Renewing the Poor People’s Campaign
Martin Luther King Jr.’s focus on race was not the greatest threat to the status quo of American culture; it was his economic dream for eradicating poverty.
By Molly T. Marshall
This week I attended a forum at a large African-American church in Kansas City, Mo., which assembled to probe and hopefully jumpstart King’s idea of the Poor People’s Campaign. The room was filled equally with black and white activists, most of us wearied with our years of advocacy for justice. For me, it has usually been for women; the poor, not so much.
The most electrifying speaker at the event was a 34-year-old man who works two jobs in order to support his three daughters. At one job he earns $7.50 and, at the other, makes a whopping $9.23. Working 60 hours a week, he still has more month than money. Living on these subsistence wages, the family lurches from one economic crisis to another.
When it is time for school supplies, his girls cannot purchase all they need. When classmates take a field trip and need money for snacks, they are embarrassed by their lack. When they ask about going to a movie or the zoo, their father simply says no. When they dream of college, he is not sure how it can happen. Yet, he sees education as the key to their future.
He has a vision for greater economic equity, however. Participating in the local organization of fast food workers, STAND UP, he is a strong advocate for unionization and a minimum wage of $15. He is the face of the working poor, those with little recourse but to organize and gain a hearing.
What claim do the poor have on you and me? Most reading this column have the luxury of discretionary time to do so; we are most likely gainfully employed or comfortably retired. Many of us have worked very hard to be where we are, and our life circumstances gave us a hefty boost, most likely.
When do the poor enter our consciousness? Some of us prefer to ignore their burgeoning presence and cynically note, “The poor are always with us.”
Perceptive analysts have suggested that Martin Luther King Jr.’s focus on race was not the greatest threat to the status quo of American culture; rather, it was his economic dream for eradicating poverty by providing every American a guaranteed, middle-class income. In his final book, Where Do We Go From Here: Chaos or Community? (1967), the civil rights leader laid out his expansive vision.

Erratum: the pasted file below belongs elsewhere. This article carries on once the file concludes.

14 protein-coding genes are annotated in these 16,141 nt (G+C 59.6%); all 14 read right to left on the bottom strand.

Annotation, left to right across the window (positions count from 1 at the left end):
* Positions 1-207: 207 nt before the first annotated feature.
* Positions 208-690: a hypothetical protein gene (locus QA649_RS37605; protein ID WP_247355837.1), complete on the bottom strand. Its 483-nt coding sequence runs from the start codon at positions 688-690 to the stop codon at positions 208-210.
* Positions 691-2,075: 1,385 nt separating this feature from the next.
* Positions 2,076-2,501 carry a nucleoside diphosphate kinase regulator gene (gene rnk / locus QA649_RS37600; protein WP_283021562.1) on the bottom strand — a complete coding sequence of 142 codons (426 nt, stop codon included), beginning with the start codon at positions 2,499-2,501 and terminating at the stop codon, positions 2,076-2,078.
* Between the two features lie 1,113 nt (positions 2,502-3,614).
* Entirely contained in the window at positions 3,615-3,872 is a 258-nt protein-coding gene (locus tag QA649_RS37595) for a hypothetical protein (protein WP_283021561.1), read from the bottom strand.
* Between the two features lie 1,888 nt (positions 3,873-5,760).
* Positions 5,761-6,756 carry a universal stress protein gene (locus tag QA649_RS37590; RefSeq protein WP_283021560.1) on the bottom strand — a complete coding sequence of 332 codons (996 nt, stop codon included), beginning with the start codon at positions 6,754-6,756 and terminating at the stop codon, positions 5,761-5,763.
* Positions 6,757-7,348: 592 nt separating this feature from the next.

King did not believe that laissez-faire capitalism could solve the intractable problem of impoverished people. No amount of economic growth could provide jobs for all in his day (or ours!). As he put it:
“We have come a long way in our understanding of human motivation and of the blind operation of our economic system. Now we realize that dislocations in the market operation of our economy and the prevalence of discrimination thrust people into idleness and bind them in constant or frequent unemployment again their will. The poor are less often dismissed from our conscience today by being branded as inferior and incompetent. We also know that no matter how dynamically the economy develops and expands it does not eliminate all poverty.”
At the Kansas City forum, the chair asked each panelist to respond to King’s proposal that the government provide both work and income “for those inevitably left behind by capitalism’s economic engine,” in the words of Jordan Weissmann in The Atlantic.
A lively conversation ensued! One older gentleman remarked about the amount of “horseplay” he observes in the public school where he volunteers. Why should not those who work harder receive the fruit of their discipline and labor? If everyone would have a guaranteed wage, where is the incentive?
I was reminded of the inequity of grace. God’s calculus is “beyond our pay grade,” and we marvel at such capacity to forgive and call beloved the most despicable among us. Yet, God’s grace requires the tangible expression of the work of justice. That is the work of Christ’s body and all others of good will.
An older woman offered a spirited rejoinder to the first speaker, suggesting that King’s proposal should be a temporal intervention to allow a leveling of resources to occur. There was a visceral consensus in the room that the world wealth gap, where the richest 1 percent of the world’s population owns 46 percent of global wealth, cannot continue. And of that 1 per cent, according to a new report from the British humanitarian group Oxfam International, the 85 richest have wealth equal to that of the bottom half of the world’s people. This is a staggering statistic!
The upshot of the meeting was that we could dismantle the power differential between rich and poor if we would pray, organize and act. This seems to be the way of the One who “preached good news to the poor.” Embodying the vision of the Hebrew prophets, he set about a radical reversal of fortune. And so must we.
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